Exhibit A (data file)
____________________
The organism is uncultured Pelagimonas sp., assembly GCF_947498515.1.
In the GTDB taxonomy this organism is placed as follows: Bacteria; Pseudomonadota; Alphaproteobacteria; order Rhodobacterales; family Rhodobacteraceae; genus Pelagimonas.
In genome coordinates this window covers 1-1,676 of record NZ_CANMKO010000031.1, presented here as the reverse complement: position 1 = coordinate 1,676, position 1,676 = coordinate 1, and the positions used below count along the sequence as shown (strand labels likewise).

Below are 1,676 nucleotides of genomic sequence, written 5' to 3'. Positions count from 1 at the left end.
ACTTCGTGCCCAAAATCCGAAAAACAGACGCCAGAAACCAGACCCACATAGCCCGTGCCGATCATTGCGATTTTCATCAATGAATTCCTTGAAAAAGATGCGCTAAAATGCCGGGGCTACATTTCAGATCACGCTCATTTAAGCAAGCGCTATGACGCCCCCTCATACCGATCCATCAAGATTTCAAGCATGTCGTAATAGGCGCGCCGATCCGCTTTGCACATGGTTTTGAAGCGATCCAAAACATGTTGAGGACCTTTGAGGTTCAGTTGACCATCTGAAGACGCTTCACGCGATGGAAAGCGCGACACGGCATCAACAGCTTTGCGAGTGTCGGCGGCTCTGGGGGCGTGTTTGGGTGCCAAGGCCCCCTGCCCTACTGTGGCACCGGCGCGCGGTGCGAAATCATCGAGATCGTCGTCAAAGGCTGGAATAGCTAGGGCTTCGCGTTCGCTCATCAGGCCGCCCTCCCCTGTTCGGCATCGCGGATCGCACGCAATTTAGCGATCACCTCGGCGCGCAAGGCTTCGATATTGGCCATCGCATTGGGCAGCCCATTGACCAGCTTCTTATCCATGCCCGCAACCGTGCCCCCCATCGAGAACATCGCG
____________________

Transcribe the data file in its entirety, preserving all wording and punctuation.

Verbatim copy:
The organism is uncultured Pelagimonas sp., assembly GCF_947498515.1.
In the GTDB taxonomy this organism is placed as follows: Bacteria; Pseudomonadota; Alphaproteobacteria; order Rhodobacterales; family Rhodobacteraceae; genus Pelagimonas.
In genome coordinates this window covers 1-1,676 of record NZ_CANMKO010000031.1, presented here as the reverse complement: position 1 = coordinate 1,676, position 1,676 = coordinate 1, and the positions used below count along the sequence as shown (strand labels likewise).

Below are 1,676 nucleotides of genomic sequence, written 5' to 3'. Positions count from 1 at the left end.
ACTTCGTGCCCAAAATCCGAAAAACAGACGCCAGAAACCAGACCCACATAGCCCGTGCCGATCATTGCGATTTTCATCAATGAATTCCTTGAAAAAGATGCGCTAAAATGCCGGGGCTACATTTCAGATCACGCTCATTTAAGCAAGCGCTATGACGCCCCCTCATACCGATCCATCAAGATTTCAAGCATGTCGTAATAGGCGCGCCGATCCGCTTTGCACATGGTTTTGAAGCGATCCAAAACATGTTGAGGACCTTTGAGGTTCAGTTGACCATCTGAAGACGCTTCACGCGATGGAAAGCGCGACACGGCATCAACAGCTTTGCGAGTGTCGGCGGCTCTGGGGGCGTGTTTGGGTGCCAAGGCCCCCTGCCCTACTGTGGCACCGGCGCGCGGTGCGAAATCATCGAGATCGTCGTCAAAGGCTGGAATAGCTAGGGCTTCGCGTTCGCTCATCAGGCCGCCCTCCCCTGTTCGGCATCGCGGATCGCACGCAATTTAGCGATCACCTCGGCGCGCAAGGCTTCGATATTGGCCATCGCATTGGGCAGCCCATTGACCAGCTTCTTATCCATGCCCGCAACCGTGCCCCCCATCGAGAACATCGCG